3 moments when you should review your estate plan

Whether you're without an estate plan or your estate plan was drafted some time ago, it's quite possible that your needs have changed. Broadly speaking, there are three life moments that should prompt a review of your estate plan
life events review estate plan

If you work with a family lawyer or a financial planner you probably already know the importance of regularly reviewing your estate plan. Typically, it’s a good idea to perform at least an annual review (or more frequently, if advised). 

But even if you don’t work with a legal or financial professional, you should know that there are three moments that should trigger a review of your estate plan. 

If you or your loved one experience one or more of these moments, it’s time to pull out the paperwork and review your plan. 

Additional Reading for Smart Estate Planning

An estate plan should include at least six elements. These elements do not need to be in separate documents, but all six need to be addressed in order to clearly lay out what should happen to your estate, assets and any dependent loved ones. These six elements include: 

  1. Will (a document that spells out how assets should be distributed);
  2. Power of attorney (a document that states you can make legal and financial decisions on your behalf, should you become incapacitated);
  3. Beneficiary designations (assets, such as registered accounts, or policies, such as life insurance, will require you to name a beneficiary — the person(s) who receives the asset upon your death);
  4. Letter of intent (this is a letter that is left to your executor, the person responsible for sorting out your estate once you pass); 
  5. Healthcare directive (like a power of attorney, only this document designates the person responsible for making health decisions for you, should you become incapacitated); 
  6. Guardianship designations (typically found within a will, a guardianship designation allows you to state who is legally responsible for any dependents under age 18). 

#1: Changes in health

If you or a loved one encounters a significant change in health — such as a serious diagnosis, or exposure to a life-threatening illness such as coronavirus, a diagnosis that would require long-term care such as dementia or Parkinson’s Disease, or an accident that disables you or your loved one — it’s time to review whether your existing estate plan documents still meet your needs.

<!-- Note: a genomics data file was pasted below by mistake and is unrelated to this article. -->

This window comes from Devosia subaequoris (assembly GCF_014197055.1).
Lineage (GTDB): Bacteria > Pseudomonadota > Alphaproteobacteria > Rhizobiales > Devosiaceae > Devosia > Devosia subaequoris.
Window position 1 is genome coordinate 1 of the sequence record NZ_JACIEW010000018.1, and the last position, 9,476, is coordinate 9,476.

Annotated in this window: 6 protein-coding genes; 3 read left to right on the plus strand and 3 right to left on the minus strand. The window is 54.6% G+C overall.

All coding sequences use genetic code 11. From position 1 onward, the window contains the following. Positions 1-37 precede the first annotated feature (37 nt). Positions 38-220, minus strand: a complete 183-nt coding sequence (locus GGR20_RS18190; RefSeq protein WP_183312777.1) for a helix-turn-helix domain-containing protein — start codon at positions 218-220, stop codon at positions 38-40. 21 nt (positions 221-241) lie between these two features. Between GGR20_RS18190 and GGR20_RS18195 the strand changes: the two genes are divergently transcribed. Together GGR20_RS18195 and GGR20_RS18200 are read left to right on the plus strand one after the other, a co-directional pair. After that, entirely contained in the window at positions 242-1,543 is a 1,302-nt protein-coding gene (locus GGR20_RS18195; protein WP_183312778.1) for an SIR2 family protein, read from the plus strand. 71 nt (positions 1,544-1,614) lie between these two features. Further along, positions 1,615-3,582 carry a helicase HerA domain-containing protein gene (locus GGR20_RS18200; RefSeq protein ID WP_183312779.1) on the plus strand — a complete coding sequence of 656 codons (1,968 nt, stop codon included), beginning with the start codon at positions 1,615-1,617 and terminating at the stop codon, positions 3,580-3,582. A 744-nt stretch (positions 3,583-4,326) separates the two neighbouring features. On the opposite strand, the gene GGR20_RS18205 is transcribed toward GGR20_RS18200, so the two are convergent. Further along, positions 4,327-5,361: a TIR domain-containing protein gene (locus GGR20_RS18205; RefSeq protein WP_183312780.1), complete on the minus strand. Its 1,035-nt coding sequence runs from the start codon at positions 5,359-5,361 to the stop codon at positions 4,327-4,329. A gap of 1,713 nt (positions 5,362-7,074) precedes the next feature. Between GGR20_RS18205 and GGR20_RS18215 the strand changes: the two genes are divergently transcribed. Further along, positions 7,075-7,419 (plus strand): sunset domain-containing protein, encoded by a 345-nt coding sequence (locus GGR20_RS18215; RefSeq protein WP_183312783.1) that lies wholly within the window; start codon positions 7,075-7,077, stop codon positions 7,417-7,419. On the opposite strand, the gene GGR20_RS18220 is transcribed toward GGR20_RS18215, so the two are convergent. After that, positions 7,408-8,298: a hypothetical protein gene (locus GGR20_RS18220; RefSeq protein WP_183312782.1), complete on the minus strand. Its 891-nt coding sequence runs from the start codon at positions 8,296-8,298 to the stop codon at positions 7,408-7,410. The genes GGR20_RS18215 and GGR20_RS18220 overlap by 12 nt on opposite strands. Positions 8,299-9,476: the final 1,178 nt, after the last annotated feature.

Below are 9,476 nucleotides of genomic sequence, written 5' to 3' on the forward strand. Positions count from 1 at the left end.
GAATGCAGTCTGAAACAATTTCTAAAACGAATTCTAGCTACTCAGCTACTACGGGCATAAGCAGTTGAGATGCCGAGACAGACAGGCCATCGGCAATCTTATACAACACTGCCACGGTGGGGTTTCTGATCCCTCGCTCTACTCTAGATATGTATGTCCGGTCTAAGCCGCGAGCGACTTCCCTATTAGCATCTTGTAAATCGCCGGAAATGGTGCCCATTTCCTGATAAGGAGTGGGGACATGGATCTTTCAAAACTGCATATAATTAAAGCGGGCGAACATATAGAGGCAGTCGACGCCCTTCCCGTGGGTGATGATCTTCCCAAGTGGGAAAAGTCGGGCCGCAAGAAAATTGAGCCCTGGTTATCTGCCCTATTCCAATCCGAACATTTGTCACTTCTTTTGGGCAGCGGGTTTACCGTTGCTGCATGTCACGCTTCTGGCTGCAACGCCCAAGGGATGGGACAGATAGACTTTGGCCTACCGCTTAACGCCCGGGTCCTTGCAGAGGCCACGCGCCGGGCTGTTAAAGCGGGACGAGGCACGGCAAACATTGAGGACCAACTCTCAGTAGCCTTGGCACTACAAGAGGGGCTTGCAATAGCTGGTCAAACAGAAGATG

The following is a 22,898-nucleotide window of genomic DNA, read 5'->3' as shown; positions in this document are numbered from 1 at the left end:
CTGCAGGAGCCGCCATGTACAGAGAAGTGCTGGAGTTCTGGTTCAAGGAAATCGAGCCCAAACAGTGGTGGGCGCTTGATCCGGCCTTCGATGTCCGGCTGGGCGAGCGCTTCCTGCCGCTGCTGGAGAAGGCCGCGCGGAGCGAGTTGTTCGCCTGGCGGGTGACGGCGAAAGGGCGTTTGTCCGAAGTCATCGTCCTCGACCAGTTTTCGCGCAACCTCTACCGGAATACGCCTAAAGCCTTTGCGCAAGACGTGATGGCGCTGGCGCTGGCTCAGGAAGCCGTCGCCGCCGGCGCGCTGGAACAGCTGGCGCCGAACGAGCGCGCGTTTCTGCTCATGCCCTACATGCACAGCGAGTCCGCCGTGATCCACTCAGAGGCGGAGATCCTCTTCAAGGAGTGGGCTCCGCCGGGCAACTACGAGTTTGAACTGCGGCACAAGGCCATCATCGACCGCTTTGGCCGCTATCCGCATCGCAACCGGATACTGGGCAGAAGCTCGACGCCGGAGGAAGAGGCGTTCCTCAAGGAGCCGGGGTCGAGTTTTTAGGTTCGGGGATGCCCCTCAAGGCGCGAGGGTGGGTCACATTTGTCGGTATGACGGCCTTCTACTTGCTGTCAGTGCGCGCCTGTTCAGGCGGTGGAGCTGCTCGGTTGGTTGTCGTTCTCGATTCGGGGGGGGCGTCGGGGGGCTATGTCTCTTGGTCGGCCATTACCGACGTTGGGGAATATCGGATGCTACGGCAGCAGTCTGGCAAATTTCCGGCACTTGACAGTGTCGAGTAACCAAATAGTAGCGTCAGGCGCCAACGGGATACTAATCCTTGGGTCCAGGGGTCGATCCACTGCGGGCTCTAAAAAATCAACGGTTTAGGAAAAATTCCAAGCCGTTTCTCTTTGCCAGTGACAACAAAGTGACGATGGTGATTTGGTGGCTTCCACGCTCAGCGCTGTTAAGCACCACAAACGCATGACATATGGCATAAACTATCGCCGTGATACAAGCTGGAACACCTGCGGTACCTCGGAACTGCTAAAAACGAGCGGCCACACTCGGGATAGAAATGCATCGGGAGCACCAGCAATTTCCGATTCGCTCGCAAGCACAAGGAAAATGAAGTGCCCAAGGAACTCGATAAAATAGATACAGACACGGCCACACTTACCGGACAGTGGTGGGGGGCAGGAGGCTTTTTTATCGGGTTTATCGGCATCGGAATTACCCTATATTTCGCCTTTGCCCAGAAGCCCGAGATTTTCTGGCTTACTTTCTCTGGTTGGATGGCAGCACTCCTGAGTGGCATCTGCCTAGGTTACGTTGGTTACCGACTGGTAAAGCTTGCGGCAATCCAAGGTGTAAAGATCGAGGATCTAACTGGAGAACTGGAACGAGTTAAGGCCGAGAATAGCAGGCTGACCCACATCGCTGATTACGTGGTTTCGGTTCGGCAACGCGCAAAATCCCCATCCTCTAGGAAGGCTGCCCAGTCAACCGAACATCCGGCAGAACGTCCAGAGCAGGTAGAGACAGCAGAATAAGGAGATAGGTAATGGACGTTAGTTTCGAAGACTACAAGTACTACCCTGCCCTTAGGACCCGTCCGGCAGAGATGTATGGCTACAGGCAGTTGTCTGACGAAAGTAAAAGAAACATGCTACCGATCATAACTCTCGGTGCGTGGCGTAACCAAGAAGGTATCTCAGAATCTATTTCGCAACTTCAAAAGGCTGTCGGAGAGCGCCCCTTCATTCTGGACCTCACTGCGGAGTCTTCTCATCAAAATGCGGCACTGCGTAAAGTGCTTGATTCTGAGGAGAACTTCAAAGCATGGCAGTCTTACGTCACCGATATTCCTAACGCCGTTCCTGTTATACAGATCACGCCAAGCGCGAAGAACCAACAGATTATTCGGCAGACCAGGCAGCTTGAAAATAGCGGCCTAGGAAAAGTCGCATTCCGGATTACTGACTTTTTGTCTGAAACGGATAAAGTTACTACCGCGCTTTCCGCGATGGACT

In your review, make sure your medical directive is up to date with your current wishes; confirm that your will reflects how you want your estate handled and who should benefit. At this point, you may not be able to obtain new or update existing life insurance since it’s typically harder to obtain this type of insurance when medical issues arise; still, review your policies to make sure you have listed the right people as the beneficiaries of these policies.  

#2: Changes in finances

Whether it’s job loss, early retirement, or a significant loss in your investments, say from a stock market dive, or, on the flip side, a sudden windfall such as a retirement package or inheritance, a sudden change in finances should prompt a review of your estate plan documents and directives. 

Not only do you want to confirm that your wishes are still applicable should you die, but you also want to verify that your new financial situation doesn’t change anything. For instance, this new financial situation may put you into a different tax situation. You may also want to explore where investments are held and whether or not it would be advantageous to distribute assets within different accounts or among family members. 

#3: Changes in family status

Another moment that should prompt an estate plan review is when there is a change in family status. This includes births, deaths, divorces, marriages, and adoptions. First, consider whether or not your estate plan is flexible enough to accommodate this change in family status. 

For instance, a new marriage may introduce another legal authority that should act on your behalf; or your current estate plan could unintentionally disinherit a child or grandchild that was born after your current estate plan was created. 

Conversely, you may want to amend your beneficiary designations, due to divorce or death. 

All of these life changes, and others, should be considered in your estate planning goals. Keep in mind, that the more intricate or complex the changes, the greater the need to seek out professional help. 

If you already work with a professional, consider setting up a meeting to confirm that your wishes and desires are still being met with your current plan. Even if you don’t work with a professional, make sure you review your will, your life insurance, your health directives and your financial plan. 

Romana King
Romana King

Romana King is an award-winning personal finance writer and the current director of content for Zolo. King has contributed to business and lifestyle publications including CBC.ca, Toronto Sun, Maclean’s, MoneySense, Globe & Mail Custom Content Team, and Toronto Star. She is a passionate speaker about financial education and engages her audience on a variety of personal finance topics from kids and money, home buying and selling tips, and estate and investment planning. King won the 2015 SABEW Business Journalism award and is currently nominated for a COPA 2019 award, Best Service Article, for her annual project Best Deals in Real Estate. As editor of CI Top Broker, King guided her magazine to obtain its first KRW Business Journalism nomination, and she was part of the small team in 2011 that helped MoneySense win Magazine of the Year at the 34th annual National Magazine Awards.

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